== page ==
88 Bronco 5.0 surges when RPMs go over 2000

Jbford

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Well I think we've narrowed down the problem. I just don't know how to fix it. I ran both of the "Short to ground" test as you explained and I get nothing. Not as in 0 resistance, but nothing at all. I verified that my meter was working so that's not the problem. So now what?
 

miesk5

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Yo J,

"but nothing at all" appears to be an open circuit.
Guessing a wire is an intermittent open, then moving or being moved to being an intermittent short.
A helper can man the meter while you poke harnesses such as at:
self test connector to EEC
to instrument panel
 

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Jbford

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The only thing I've found is that there is an in-line diode just before the plug for the Idle Air Control Valve and with KOEO I'm measuring 12v in and 0.2v out. I'm reading, and have been told, I should have 5v out because this is part of the 5v Reference Circuit. I can't find a replacement diode so I made a trip to Pull-a-part and found a complete harness in a 1989 F150 with the 5.0. I'm just not sure it would match up???? Or am I way off target?
 

Tiha

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The only thing I've found is that there is an in-line diode just before the plug for the Idle Air Control Valve and with KOEO I'm measuring 12v in and 0.2v out. I'm reading, and have been told, I should have 5v out because this is part of the 5v Reference Circuit. I can't find a replacement diode so I made a trip to Pull-a-part and found a complete harness in a 1989 F150 with the 5.0. I'm just not sure it would match up???? Or am I way off target?
I have not run into the diode before that I remember, but I do know this. Diodes do not regulate voltage. They stop flow.

Voltage will only flow one direction through a diode, Like a check ball.
Like and LED (Light emitting diode) polarity matters.

Another thing I know if that is you have 12v and it is supposed to be 5v, that there is a problem someplace else.
 

Tiha

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Inspect IAC:
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●□
From the first page.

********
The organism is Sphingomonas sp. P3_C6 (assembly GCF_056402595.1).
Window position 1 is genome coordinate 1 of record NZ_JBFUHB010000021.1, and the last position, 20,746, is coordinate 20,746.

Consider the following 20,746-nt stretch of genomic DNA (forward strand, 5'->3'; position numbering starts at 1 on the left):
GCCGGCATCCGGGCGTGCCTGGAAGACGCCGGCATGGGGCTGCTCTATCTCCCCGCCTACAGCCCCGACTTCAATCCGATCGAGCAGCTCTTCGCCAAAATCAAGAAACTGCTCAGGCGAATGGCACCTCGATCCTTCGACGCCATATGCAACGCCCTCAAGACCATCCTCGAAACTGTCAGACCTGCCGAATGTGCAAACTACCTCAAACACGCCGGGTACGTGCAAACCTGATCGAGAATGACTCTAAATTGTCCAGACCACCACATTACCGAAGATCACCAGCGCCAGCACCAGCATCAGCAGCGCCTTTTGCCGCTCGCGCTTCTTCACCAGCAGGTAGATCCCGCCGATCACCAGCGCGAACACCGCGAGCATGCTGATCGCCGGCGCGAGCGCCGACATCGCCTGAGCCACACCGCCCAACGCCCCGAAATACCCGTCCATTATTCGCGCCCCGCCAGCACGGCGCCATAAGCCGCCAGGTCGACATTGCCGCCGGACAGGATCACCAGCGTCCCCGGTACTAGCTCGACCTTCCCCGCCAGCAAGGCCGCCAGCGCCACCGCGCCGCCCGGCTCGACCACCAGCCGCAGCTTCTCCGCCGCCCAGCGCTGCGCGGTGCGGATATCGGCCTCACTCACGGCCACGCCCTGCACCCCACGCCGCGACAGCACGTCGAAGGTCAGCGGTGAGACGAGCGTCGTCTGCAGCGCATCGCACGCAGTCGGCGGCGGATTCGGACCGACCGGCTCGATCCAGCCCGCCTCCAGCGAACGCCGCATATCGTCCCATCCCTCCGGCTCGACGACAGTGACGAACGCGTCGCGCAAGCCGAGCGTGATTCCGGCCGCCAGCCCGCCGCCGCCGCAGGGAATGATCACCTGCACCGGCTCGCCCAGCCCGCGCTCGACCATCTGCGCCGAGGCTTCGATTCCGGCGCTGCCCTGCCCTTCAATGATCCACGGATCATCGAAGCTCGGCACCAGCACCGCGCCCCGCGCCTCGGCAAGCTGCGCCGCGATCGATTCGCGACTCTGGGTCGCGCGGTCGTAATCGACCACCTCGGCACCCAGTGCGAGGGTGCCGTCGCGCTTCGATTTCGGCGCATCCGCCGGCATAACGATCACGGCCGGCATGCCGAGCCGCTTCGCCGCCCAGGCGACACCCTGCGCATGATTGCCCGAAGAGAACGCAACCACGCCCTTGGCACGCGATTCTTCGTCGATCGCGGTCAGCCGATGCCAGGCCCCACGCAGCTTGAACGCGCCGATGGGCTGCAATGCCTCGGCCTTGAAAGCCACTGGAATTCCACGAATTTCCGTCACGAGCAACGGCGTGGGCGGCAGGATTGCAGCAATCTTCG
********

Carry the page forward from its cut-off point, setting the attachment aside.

That voltage should be greater than 10.5 volts.
looks like the diode is in parallel with the solenoid, or IAC motor plug. So it actually tests good according to the readings you just posted.
 

Jbford

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Wouldn't the diode be at least part of the problem if I'm only getting 0.2v out of it?
 

Jbford

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I ran the test you suggested on IAC. The first 3 all passed. When running the 4th one I got 9v at idle and when I increased rpms it only dropped by 0.1v no matter how much I increased the rpms.
 

Tiha

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Okay, so that points to EEC or wiring.
Didn't you say you had a harness already? So easier to try that? or find a computer?
 

Jbford

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The computer was replaced about 2 months ago. The harness I have is off an 89. Is that compatible?
 

Jbford

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So it's been a while but I finally got a complete engine and engine bay wiring harness from an 88 Bronco 5.0 and replaced my old one. Right off the bat I now have a working CEL and it sure seems to be running much better. I can even drive it!!!

But, now that I can pull codes, I did. And here's what I got; 13, 14, 34, 63, and 67. Where do I start?
 

miesk5

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DTC 34 - EGR voltage above closed limit
...in Key On Engine Off (KOEO) or Engine Running (KOER) Self-Tests; indicates that the EGR valve may not be fully seated in the closed position; or the EVP sensor voltage is greater than the closed limit voltage of 0.67 volt. Because of the preload on the installed EVP sensor, it is very difficult to determine whether the EGR valve is seated or the EVP sensor is in contact with the EGR valve stem.
•Faulty Vacuum system - See my Vacuum leak test in post #11 incl some jowens HVAC Control Panel pics/info @ Help with dtc codes and idle
One way to do a quick check is to grab a vacuum gauge. Some parts stores will loan you a gauge with refundable deposit.
The vacuum gauge should read between 15 and 22 in-Hg depending upon the engine condition and the altitude at which the test is performed. SUBTRACT ONE INCH FROM THE SPECIFIED READING FOR EVERY 1,000 FEET OF ELEVATION ABOVE SEA LEVEL.
The reading should be quite steady. .
When engine is rapidly accelerated (dotted needle), needle will drop to a low (not to zero) reading. When throttle is suddenly released, the needle will snap back up to a higher than normal figure.
When vacuum leaks are indicated, search out and correct the condition. Excess air leaking into the system will upset the fuel mixture and cause conditions such as rough idle, missing on acceleration, or burned valves. If the leak exists in an accessory unit, such as the power brake, the unit will not function correctly. Or Air Conditioning when in MAX mode may switch to Defrost.
•Damaged EVP sensor
•Corroded or dirty connector
•Damaged EGR valve
•Broken wire in harness
•Grounded harness
•Damaged EEC IV
- Failed sensor, carbon between EGR pintle valve and seat holding the valve off its seat.
Remove the EGR valve and clean it with carbon remover and a brush if necessary
Prior to re-installing see if you can **** air through the ****** side of the EGR by mouth.

EGR Valve Position (EVP) Sensor Testing @
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DTC 53
TPS circuit above maximum 4.5 volts.
CM TPS circuit has intermittently failed above maximum 4.5 volts.
Test @
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63 KOEO TPS circuit below minimum 0.6 volts.
CM TPS circuit has intermittently failed below minimum 0.6 volts.
http://redirect.viglink.com/?format=go&jsonp=vglnk_150315415873115&key=6ed47b392b9edfe394b9e89b72717104&libId=j6jf4ccs01000bgv000MAc63egba4&loc=http://www.fullsizebronco.com/forum/21-noobie-bronco-tech-questions-flame-free-zone/172898-code-13-help.html&v=1&out=http://www.superford.org/registry/vehicles/detail.php?id=3982&s=17193#content&ref=https://www.google.com/&title=code 13 help - Ford Bronco Forum&txt=Removal &amp; Cleaning in a 93 5.8 <br> Source: by Bobby (blue) at SuperMotors.net